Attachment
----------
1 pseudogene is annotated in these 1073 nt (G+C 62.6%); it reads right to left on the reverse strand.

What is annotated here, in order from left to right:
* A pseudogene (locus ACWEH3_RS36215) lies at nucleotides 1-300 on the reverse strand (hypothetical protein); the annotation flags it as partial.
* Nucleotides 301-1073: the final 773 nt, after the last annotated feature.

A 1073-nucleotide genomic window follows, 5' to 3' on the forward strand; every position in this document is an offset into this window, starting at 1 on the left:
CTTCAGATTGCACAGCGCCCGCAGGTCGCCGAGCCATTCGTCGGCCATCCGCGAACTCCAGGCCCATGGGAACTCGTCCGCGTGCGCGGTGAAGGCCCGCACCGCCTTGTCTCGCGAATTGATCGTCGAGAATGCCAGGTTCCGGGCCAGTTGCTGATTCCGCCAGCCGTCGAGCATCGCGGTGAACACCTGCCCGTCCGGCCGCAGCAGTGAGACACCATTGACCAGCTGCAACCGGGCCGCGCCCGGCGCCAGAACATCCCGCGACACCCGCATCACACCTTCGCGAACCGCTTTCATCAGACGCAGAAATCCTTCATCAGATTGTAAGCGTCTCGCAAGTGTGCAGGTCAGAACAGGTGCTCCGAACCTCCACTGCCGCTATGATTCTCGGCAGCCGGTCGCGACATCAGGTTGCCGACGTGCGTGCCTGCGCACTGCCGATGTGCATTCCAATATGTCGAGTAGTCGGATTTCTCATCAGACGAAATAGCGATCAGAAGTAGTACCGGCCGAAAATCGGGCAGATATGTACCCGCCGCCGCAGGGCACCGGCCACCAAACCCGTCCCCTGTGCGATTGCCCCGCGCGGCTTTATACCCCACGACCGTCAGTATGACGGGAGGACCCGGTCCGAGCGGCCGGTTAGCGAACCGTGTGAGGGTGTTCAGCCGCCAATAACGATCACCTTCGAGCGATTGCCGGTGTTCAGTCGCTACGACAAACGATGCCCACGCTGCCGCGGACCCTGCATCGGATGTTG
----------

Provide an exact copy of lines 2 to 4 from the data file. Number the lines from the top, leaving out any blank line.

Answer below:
What is annotated here, in order from left to right:
* A pseudogene (locus ACWEH3_RS36215) lies at nucleotides 1-300 on the reverse strand (hypothetical protein); the annotation flags it as partial.
* Nucleotides 301-1073: the final 773 nt, after the last annotated feature.